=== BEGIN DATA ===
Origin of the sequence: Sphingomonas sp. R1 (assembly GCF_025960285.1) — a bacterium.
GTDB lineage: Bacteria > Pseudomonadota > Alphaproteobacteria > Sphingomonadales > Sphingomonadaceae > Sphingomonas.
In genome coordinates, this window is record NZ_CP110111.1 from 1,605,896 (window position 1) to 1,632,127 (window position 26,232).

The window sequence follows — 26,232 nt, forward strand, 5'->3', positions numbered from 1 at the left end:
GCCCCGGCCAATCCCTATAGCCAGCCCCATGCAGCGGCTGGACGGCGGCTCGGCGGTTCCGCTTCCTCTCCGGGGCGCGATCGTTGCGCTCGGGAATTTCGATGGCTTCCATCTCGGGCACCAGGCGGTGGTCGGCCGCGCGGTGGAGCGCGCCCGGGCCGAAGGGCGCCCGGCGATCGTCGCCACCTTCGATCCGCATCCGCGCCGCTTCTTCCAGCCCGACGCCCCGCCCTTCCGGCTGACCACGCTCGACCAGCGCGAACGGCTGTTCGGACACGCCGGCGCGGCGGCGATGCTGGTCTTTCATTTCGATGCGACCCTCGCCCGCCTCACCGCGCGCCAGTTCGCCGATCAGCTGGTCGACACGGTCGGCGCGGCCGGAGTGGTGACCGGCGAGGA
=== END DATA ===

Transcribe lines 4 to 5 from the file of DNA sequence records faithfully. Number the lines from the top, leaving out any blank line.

The window sequence follows — 26,232 nt, forward strand, 5'->3', positions numbered from 1 at the left end:
GCCCCGGCCAATCCCTATAGCCAGCCCCATGCAGCGGCTGGACGGCGGCTCGGCGGTTCCGCTTCCTCTCCGGGGCGCGATCGTTGCGCTCGGGAATTTCGATGGCTTCCATCTCGGGCACCAGGCGGTGGTCGGCCGCGCGGTGGAGCGCGCCCGGGCCGAAGGGCGCCCGGCGATCGTCGCCACCTTCGATCCGCATCCGCGCCGCTTCTTCCAGCCCGACGCCCCGCCCTTCCGGCTGACCACGCTCGACCAGCGCGAACGGCTGTTCGGACACGCCGGCGCGGCGGCGATGCTGGTCTTTCATTTCGATGCGACCCTCGCCCGCCTCACCGCGCGCCAGTTCGCCGATCAGCTGGTCGACACGGTCGGCGCGGCCGGAGTGGTGACCGGCGAGGA